Meeting report (IUCr supported)
Workshop on Modern Trends in Mathematical Crystallography
In recent years, the area of mathematical crystallography has grown beyond the traditional study of the fundamental properties of symmetry and periodicity of crystals. This expanded horizon was the subject of the workshop 'Modern Trends in Mathematical Crystallography' (MathCryst Manila 2017), held in the Ateneo de Manila University in Quezon City, Philippines, from 20 to 24 May 2017, which introduced participants to current topics and new directions in mathematical crystallography and its applications. New trends in group and graph theory, as well as topological aspects of mathematical crystallography, were focal points. In this second mathematical crystallography workshop held in the country (the first one dates back to November 2011), there were eight invited speakers, experts in their respective fields, who gave talks on topics ranging from discrete models of crystals, periodic to aperiodic, to highly ordered structures. The expected outcomes of the workshop for the participants included exposure to research opportunities in mathematical crystallography, heightened awareness of the relevance of crystallography in their research, and starting or continuing collaborations between researchers.
The workshop began with a brief opening programme, where Ateneo de Manila University officials welcomed the speakers and participants. Ma. Louise Antonette De Las Peñas, Local Organizing Committee Chair, gave the participants an overview of how mathematical crystallography started in the Philippines. The workshop proper followed, starting with a lecture from Jean-Guillaume Eon (Federal University, Rio de Janeiro, Brazil) about the Topology of Crystal Structures: Applications of Graph Theory and followed by a lecture on Domain Structures by Massimo Nespolo (University of Lorraine, France). On the second day of the workshop, Egon Schulte (Northeastern University, Boston, MA, USA) and Stephen Hyde (Australian National University, Canberra, Australia) lectured, respectively, on Polyhedra, Complexes, Nets, and Symmetry and Two Dimensional Crystallography via Orbifolds. On the third day, participants explored the Bilbao Crystallographic Server: Mathematical Crystallography Tools in Material Studies through a workshop conducted by Mois Aroyo (University of the Basque Country, Bilbao, Spain). Dirk Frettloeh (Bielefeld University, Germany) gave two lectures, Quasicrystals and Symmetry on the third day, and Average Lattices for Quasicrystals on the fourth day. Shigeki Akiyama (Tsukuba University, Japan) gave a lecture on Beta Expansions and Self-Affine Tilings, also on the fourth day. Finally, on the fifth day, Marjorie Senechal (Smith College, Northhampton, MA, USA) gave a lecture on Icosahedral Snowflakes.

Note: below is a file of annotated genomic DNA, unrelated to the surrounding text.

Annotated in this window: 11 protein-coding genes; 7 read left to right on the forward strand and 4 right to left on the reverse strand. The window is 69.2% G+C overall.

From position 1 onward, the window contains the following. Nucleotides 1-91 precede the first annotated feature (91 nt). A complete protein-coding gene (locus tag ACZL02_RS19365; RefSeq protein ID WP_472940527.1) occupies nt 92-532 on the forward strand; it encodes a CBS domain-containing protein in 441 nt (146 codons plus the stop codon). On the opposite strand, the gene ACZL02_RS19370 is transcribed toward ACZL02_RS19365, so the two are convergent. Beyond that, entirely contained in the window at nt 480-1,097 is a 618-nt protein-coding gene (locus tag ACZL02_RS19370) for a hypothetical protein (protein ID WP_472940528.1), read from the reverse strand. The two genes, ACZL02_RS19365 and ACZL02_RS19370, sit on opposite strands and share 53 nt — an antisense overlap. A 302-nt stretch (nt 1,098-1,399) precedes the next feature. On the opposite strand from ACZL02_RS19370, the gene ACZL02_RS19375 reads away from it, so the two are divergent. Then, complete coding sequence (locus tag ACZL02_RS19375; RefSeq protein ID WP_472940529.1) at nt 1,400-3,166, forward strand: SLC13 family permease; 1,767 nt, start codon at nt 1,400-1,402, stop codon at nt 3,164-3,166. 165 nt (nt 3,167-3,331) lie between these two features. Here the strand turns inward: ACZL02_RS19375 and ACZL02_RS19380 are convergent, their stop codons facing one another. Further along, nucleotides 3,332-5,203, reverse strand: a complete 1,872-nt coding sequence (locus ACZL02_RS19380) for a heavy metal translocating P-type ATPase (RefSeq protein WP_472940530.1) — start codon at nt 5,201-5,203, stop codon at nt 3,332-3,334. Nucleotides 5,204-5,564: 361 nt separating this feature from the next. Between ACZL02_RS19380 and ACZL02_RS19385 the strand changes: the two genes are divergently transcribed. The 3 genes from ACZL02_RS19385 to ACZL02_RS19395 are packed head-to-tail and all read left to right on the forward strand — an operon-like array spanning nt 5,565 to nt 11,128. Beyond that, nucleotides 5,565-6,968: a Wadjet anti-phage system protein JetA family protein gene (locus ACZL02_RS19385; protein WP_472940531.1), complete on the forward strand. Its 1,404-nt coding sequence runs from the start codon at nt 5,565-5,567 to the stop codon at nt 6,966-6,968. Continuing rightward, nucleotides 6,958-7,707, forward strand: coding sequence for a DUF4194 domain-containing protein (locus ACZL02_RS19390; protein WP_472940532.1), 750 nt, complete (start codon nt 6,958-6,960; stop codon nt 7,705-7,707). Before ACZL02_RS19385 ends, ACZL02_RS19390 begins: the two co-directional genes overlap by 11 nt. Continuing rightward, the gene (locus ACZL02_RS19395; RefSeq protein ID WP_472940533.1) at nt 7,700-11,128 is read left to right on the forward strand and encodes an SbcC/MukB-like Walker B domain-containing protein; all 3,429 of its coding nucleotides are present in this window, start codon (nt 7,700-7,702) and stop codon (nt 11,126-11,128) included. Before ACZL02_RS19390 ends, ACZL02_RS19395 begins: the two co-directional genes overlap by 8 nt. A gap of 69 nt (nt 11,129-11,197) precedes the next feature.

MathCryst Manila 2017 had 65 participants, including 14 members of the Local Organizing Committee. 19 participants presented posters during a poster session on the third day of the workshop, showcasing their research related to mathematical crystallography. The organizers set up tea and lunch breaks to give time for socialization and relaxation, as well as opportunities for participants to have discussions among themselves and with the speakers about mathematics and crystallography. Very notable was the fact that the students were very eager and excited to interact with the speakers and ask questions. For most of the students, this was their first chance to attend an international workshop and to learn about mathematical crystallography.
During the final programme held on the last day of the workshop, gifts of appreciation were given to the speakers, and certificates of attendance distributed to the participants by the Local Organizing Committee. A couple of participants were asked to speak about their experiences during the workshop. Gwendolyn Tadeo, a graduate student of the Ateneo de Manila University, spoke on behalf of the other students in attendance, and summarized her experience as follows: 'This has been a venue for me, for us, to learn more about the area of crystallography, how really beautiful it is, and opens the possibility of exploring more of its beauty with the help of mathematics. With all the talks that we had from our speakers, I would use the words overwhelming and profound to describe the experience of being able to listen, comprehend and digest everything that has transpired the past five days. I'll say after this workshop, I'm already trying to consider a research area related to tilings or crystallography. It was such a great experience to have attended this workshop, and this experience has made me realize again and again, that as long as there are questions to be asked, and answers to be found, mathematicians never stop'.
MathCryst Manila 2017 would not have been a success if it were not for the speakers' generosity and commitment, the hardworking members of the Local Organizing Committee from the Department of Mathematics, Ateneo de Manila University, and the help and sponsorship of the South East Asian Mathematical Society (SEAMS), the Mathematical Society of the Philippines (MSP), and the Ateneo de Manila University. Special mention goes to the IUCr and its Commission on Mathematical and Theoretical Crystallography for the organizational support, travel support for visiting professors and young scientists to attend the workshop, and above all for providing the opportunity to have a second mathematical crystallography workshop in the Philippines.
We hope that with this workshop, more fruitful collaborations will spring forward, and that current research partnerships will be further strengthened. We certainly are looking forward to a third mathematical crystallography workshop in the Philippines in the near future!
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